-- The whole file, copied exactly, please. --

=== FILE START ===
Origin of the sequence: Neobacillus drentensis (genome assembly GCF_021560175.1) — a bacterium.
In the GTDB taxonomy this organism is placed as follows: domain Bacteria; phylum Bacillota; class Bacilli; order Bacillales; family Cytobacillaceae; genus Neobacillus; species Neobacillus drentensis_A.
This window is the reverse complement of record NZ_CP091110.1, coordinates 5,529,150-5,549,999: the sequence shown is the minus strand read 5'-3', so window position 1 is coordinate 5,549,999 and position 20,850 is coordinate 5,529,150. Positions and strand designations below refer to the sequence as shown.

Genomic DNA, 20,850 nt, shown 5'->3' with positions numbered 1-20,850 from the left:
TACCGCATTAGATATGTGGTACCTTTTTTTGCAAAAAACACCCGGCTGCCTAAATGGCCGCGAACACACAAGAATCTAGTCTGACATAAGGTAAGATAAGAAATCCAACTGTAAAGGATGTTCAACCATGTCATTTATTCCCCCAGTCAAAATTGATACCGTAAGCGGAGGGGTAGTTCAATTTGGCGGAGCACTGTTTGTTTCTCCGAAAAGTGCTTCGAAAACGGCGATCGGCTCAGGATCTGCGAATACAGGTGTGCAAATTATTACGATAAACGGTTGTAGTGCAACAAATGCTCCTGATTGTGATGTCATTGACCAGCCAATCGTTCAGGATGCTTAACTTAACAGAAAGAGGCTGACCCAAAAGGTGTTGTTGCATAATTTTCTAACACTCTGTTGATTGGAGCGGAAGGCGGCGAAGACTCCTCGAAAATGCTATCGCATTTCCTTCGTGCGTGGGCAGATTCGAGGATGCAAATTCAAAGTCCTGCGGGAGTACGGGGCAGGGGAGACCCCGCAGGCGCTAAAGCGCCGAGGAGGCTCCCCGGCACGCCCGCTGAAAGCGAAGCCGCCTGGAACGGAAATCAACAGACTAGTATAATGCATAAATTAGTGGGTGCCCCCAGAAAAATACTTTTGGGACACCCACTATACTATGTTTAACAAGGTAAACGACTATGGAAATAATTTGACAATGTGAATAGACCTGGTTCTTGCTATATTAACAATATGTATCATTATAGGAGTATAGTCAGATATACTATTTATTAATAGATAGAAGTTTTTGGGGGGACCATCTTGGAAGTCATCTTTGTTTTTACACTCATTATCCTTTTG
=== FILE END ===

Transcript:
Origin of the sequence: Neobacillus drentensis (genome assembly GCF_021560175.1) — a bacterium.
In the GTDB taxonomy this organism is placed as follows: domain Bacteria; phylum Bacillota; class Bacilli; order Bacillales; family Cytobacillaceae; genus Neobacillus; species Neobacillus drentensis_A.
This window is the reverse complement of record NZ_CP091110.1, coordinates 5,529,150-5,549,999: the sequence shown is the minus strand read 5'-3', so window position 1 is coordinate 5,549,999 and position 20,850 is coordinate 5,529,150. Positions and strand designations below refer to the sequence as shown.

Genomic DNA, 20,850 nt, shown 5'->3' with positions numbered 1-20,850 from the left:
TACCGCATTAGATATGTGGTACCTTTTTTTGCAAAAAACACCCGGCTGCCTAAATGGCCGCGAACACACAAGAATCTAGTCTGACATAAGGTAAGATAAGAAATCCAACTGTAAAGGATGTTCAACCATGTCATTTATTCCCCCAGTCAAAATTGATACCGTAAGCGGAGGGGTAGTTCAATTTGGCGGAGCACTGTTTGTTTCTCCGAAAAGTGCTTCGAAAACGGCGATCGGCTCAGGATCTGCGAATACAGGTGTGCAAATTATTACGATAAACGGTTGTAGTGCAACAAATGCTCCTGATTGTGATGTCATTGACCAGCCAATCGTTCAGGATGCTTAACTTAACAGAAAGAGGCTGACCCAAAAGGTGTTGTTGCATAATTTTCTAACACTCTGTTGATTGGAGCGGAAGGCGGCGAAGACTCCTCGAAAATGCTATCGCATTTCCTTCGTGCGTGGGCAGATTCGAGGATGCAAATTCAAAGTCCTGCGGGAGTACGGGGCAGGGGAGACCCCGCAGGCGCTAAAGCGCCGAGGAGGCTCCCCGGCACGCCCGCTGAAAGCGAAGCCGCCTGGAACGGAAATCAACAGACTAGTATAATGCATAAATTAGTGGGTGCCCCCAGAAAAATACTTTTGGGACACCCACTATACTATGTTTAACAAGGTAAACGACTATGGAAATAATTTGACAATGTGAATAGACCTGGTTCTTGCTATATTAACAATATGTATCATTATAGGAGTATAGTCAGATATACTATTTATTAATAGATAGAAGTTTTTGGGGGGACCATCTTGGAAGTCATCTTTGTTTTTACACTCATTATCCTTTTG